Too Much, Too Soon in China Telecom

Asia's biggest economy doesn't even expect to commercialize 5G technology until 2020.
Photographer: Brent Lewin/Bloomberg

China Unicom Hong Kong Ltd.'s landmark mixed-ownership reform has had one unintended consequence: It's transformed a U.S.-sanctioned communications equipment maker into an $18 billion market darling.

Shenzhen-based ZTE Corp. has been on fire since China's second-largest telecom operator welcomed strategic investors in August and pledged to invest billions in new 5G wireless technology. That's the same ZTE that in March paid almost $900 million in fines for bypassing U.S. sanctions on Iran. Meanwhile, Unicom's own shares have languished.

Small-cap telecom vendors in China have also done well. Mobi Development Co., which sells wireless communication antennas and base-station radio frequency subsystems, has gained 48 percent since the transaction was announced, while Comba Telecom Systems Holdings Ltd. is up 27 percent.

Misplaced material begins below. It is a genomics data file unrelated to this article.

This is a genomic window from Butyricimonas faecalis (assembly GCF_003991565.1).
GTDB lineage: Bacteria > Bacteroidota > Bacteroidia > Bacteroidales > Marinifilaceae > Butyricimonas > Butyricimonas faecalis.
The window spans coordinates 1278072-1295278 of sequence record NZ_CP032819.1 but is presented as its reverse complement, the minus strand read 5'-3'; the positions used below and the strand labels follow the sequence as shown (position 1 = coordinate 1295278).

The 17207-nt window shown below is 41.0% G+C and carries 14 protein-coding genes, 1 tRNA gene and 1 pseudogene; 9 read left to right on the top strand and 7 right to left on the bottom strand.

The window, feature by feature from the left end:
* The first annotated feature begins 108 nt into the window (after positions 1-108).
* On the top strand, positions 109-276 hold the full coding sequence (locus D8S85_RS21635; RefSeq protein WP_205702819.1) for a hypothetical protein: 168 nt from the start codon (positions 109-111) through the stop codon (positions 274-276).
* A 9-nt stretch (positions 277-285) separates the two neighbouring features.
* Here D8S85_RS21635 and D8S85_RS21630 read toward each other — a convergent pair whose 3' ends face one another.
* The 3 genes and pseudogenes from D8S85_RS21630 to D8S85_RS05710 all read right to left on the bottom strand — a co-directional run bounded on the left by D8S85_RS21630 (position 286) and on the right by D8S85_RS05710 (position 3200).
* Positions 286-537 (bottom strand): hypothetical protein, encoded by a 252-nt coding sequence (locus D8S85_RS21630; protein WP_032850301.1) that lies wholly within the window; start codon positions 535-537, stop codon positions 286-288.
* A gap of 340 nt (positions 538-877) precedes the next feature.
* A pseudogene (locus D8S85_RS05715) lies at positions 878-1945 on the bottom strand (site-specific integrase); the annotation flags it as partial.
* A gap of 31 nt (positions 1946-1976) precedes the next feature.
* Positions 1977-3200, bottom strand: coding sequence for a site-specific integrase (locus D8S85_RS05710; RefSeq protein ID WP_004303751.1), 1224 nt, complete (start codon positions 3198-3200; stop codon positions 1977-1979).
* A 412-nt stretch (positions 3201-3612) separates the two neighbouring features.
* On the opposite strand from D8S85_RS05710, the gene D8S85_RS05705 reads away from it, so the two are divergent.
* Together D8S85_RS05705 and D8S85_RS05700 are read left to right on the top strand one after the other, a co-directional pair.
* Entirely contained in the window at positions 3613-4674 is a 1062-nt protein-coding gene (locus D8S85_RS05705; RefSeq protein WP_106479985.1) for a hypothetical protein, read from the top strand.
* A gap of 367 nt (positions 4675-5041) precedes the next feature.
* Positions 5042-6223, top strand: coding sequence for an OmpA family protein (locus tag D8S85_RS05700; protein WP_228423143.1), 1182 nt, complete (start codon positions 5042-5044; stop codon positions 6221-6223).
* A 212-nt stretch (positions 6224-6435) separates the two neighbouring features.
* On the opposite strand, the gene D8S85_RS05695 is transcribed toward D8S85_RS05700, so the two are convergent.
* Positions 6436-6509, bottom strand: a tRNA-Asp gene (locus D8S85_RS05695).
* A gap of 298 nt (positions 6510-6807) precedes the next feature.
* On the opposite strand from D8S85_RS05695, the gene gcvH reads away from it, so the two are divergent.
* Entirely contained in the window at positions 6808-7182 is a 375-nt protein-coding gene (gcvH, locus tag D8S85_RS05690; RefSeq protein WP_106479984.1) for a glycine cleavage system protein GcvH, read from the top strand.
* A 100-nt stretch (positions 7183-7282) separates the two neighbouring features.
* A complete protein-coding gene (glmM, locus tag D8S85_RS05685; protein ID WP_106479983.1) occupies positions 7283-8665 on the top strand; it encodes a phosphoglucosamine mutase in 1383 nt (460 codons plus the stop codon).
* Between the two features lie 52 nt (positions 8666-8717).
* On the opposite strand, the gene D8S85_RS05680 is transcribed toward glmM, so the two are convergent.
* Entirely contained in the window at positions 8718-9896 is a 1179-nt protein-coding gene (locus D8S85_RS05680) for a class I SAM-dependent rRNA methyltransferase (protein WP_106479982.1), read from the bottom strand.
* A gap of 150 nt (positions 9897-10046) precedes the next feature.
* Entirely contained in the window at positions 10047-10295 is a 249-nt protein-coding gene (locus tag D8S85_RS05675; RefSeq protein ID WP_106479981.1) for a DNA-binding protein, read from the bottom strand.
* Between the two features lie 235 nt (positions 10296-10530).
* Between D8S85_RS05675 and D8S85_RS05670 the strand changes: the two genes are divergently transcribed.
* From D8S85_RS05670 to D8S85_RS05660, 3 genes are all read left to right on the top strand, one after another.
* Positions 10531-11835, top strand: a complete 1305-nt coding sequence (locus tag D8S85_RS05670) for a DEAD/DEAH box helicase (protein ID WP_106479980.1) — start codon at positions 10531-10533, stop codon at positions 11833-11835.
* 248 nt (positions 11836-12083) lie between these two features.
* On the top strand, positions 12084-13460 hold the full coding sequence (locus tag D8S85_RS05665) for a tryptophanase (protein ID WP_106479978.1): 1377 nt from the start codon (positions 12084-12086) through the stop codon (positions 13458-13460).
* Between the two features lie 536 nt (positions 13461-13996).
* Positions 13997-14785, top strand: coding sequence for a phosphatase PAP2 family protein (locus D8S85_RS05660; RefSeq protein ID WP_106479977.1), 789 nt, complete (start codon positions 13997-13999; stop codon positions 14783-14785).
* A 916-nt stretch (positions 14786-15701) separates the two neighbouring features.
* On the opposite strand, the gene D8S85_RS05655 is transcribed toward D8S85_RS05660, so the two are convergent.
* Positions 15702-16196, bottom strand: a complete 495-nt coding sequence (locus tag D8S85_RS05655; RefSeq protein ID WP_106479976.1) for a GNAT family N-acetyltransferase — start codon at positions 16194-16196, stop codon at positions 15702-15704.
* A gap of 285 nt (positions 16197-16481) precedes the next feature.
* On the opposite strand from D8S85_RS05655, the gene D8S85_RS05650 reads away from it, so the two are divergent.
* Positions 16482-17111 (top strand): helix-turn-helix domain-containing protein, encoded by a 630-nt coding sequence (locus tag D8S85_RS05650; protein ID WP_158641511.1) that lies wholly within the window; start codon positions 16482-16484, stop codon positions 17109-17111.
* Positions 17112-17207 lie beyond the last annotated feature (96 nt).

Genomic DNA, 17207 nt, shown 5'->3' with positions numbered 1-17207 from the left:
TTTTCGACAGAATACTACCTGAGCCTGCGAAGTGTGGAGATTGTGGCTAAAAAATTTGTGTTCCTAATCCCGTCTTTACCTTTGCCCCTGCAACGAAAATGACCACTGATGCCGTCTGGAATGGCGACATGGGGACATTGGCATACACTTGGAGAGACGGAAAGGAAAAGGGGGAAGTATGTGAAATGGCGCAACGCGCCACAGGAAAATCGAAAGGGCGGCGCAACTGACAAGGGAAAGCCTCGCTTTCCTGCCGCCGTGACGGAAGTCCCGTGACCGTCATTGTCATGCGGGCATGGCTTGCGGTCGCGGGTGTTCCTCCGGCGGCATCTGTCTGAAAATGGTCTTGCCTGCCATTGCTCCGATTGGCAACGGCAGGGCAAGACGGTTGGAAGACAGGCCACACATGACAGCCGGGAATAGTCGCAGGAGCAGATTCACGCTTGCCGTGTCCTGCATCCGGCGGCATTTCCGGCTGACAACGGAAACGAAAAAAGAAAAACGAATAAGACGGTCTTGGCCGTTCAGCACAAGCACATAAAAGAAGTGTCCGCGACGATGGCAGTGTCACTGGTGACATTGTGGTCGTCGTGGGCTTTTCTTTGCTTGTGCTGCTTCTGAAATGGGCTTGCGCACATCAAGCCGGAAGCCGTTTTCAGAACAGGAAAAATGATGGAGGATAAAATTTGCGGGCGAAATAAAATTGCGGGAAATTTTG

Investors are betting that equipment manufacturers will benefit from China's move into 5G mobile technology. As part of the $11.7 billion stock sale, Unicom said it planned to spend a substantial chunk of money on 5G infrastructure -- 8 billion yuan ($1.2 billion) in 2018 and 19 billion yuan in 2019. The cost of building a 5G station is about 20 percent higher than for 4G, according to Jefferies Hong Kong Ltd. analyst Edison Lee, allowing suppliers not only to increase their revenue, but also to improve margins.

So far, markets are rallying on hope. China doesn't expect to actually commercialize 5G technology until 2020, and the nation's three largest operators are pretty much done with rolling out 4G. As a result, capital expenditure is expected to fall this year.

Truth is, liquidity-fueled Hong Kong is always on the lookout for the next big theme. Real estate firms and automakers have been the market darlings this year and now they're looking expensive. On a market-cap-weighted basis, Chinese developers are trading at 15 times forward earnings versus their U.S. peers at 11.7 times. Car manufacturers listed in Hong Kong are trading at 22 times.

After its fast and furious rally, ZTE is no longer a value stock -- it's twice as expensive as its global peers.

When traders start to sway more toward the conceptual than the concrete, and with the city's own benchmark up a more moderate 29 percent this year, it could be time to apply the brakes.

This column does not necessarily reflect the opinion of Bloomberg LP and its owners.
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